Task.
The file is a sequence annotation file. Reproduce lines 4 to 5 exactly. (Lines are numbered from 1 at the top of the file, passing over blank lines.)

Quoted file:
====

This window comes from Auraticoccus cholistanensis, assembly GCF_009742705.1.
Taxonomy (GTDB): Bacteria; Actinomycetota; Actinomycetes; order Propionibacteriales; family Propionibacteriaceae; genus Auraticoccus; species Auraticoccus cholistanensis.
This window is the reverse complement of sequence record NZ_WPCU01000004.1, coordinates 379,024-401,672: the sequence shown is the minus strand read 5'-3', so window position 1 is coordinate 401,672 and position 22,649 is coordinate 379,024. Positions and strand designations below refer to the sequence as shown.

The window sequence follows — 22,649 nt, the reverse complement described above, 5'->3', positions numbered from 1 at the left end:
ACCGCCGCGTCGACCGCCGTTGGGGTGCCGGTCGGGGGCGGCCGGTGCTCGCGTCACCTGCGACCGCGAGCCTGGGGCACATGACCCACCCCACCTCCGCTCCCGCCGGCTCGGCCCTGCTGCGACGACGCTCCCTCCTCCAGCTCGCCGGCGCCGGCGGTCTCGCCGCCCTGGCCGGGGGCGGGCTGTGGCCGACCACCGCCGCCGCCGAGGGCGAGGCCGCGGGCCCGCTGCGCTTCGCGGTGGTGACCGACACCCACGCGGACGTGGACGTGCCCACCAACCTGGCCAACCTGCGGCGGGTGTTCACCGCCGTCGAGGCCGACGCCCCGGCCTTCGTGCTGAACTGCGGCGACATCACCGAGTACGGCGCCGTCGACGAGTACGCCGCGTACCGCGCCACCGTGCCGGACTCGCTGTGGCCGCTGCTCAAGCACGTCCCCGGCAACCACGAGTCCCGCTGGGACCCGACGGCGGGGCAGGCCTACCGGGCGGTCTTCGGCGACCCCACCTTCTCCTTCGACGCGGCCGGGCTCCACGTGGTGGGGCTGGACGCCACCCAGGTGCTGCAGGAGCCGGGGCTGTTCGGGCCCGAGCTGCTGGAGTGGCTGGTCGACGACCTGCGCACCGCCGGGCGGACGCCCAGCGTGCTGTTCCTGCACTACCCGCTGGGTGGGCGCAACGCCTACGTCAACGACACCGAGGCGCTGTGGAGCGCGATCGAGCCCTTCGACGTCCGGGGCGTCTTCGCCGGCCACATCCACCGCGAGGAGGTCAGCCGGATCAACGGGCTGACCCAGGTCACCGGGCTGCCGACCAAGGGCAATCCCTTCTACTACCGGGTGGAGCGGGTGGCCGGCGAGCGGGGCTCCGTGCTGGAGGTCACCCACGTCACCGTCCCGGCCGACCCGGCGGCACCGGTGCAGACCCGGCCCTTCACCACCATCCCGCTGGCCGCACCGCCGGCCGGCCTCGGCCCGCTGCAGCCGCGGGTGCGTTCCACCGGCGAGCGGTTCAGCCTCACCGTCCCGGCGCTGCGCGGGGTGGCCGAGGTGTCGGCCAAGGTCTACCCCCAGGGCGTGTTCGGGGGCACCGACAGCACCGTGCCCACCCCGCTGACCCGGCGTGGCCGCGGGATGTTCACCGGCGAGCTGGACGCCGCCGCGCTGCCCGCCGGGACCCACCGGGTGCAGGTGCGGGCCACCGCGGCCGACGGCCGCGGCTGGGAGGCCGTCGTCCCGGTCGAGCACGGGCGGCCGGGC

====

The window sequence follows — 22,649 nt, the reverse complement described above, 5'->3', positions numbered from 1 at the left end:
ACCGCCGCGTCGACCGCCGTTGGGGTGCCGGTCGGGGGCGGCCGGTGCTCGCGTCACCTGCGACCGCGAGCCTGGGGCACATGACCCACCCCACCTCCGCTCCCGCCGGCTCGGCCCTGCTGCGACGACGCTCCCTCCTCCAGCTCGCCGGCGCCGGCGGTCTCGCCGCCCTGGCCGGGGGCGGGCTGTGGCCGACCACCGCCGCCGCCGAGGGCGAGGCCGCGGGCCCGCTGCGCTTCGCGGTGGTGACCGACACCCACGCGGACGTGGACGTGCCCACCAACCTGGCCAACCTGCGGCGGGTGTTCACCGCCGTCGAGGCCGACGCCCCGGCCTTCGTGCTGAACTGCGGCGACATCACCGAGTACGGCGCCGTCGACGAGTACGCCGCGTACCGCGCCACCGTGCCGGACTCGCTGTGGCCGCTGCTCAAGCACGTCCCCGGCAACCACGAGTCCCGCTGGGACCCGACGGCGGGGCAGGCCTACCGGGCGGTCTTCGGCGACCCCACCTTCTCCTTCGACGCGGCCGGGCTCCACGTGGTGGGGCTGGACGCCACCCAGGTGCTGCAGGAGCCGGGGCTGTTCGGGCCCGAGCTGCTGGAGTGGCTGGTCGACGACCTGCGCACCGCCGGGCGGACGCCCAGCGTGCTGTTCCTGCACTACCCGCTGGGTGGGCGCAACGCCTACGTCAACGACACCGAGGCGCTGTGGAGCGCGATCGAGCCCTTCGACGTCCGGGGCGTCTTCGCCGGCCACATCCACCGCGAGGAGGTCAGCCGGATCAACGGGCTGACCCAGGTCACCGGGCTGCCGACCAAGGGCAATCCCTTCTACTACCGGGTGGAGCGGGTGGCCGGCGAGCGGGGCTCCGTGCTGGAGGTCACCCACGTCACCGTCCCGGCCGACCCGGCGGCACCGGTGCAGACCCGGCCCTTCACCACCATCCCGCTGGCCGCACCGCCGGCCGGCCTCGGCCCGCTGCAGCCGCGGGTGCGTTCCACCGGCGAGCGGTTCAGCCTCACCGTCCCGGCGCTGCGCGGGGTGGCCGAGGTGTCGGCCAAGGTCTACCCCCAGGGCGTGTTCGGGGGCACCGACAGCACCGTGCCCACCCCGCTGACCCGGCGTGGCCGCGGGATGTTCACCGGCGAGCTGGACGCCGCCGCGCTGCCCGCCGGGACCCACCGGGTGCAGGTGCGGGCCACCGCGGCCGACGGCCGCGGCTGGGAGGCCGTCGTCCCGGTCGAGCACGGGCGGCCGGGC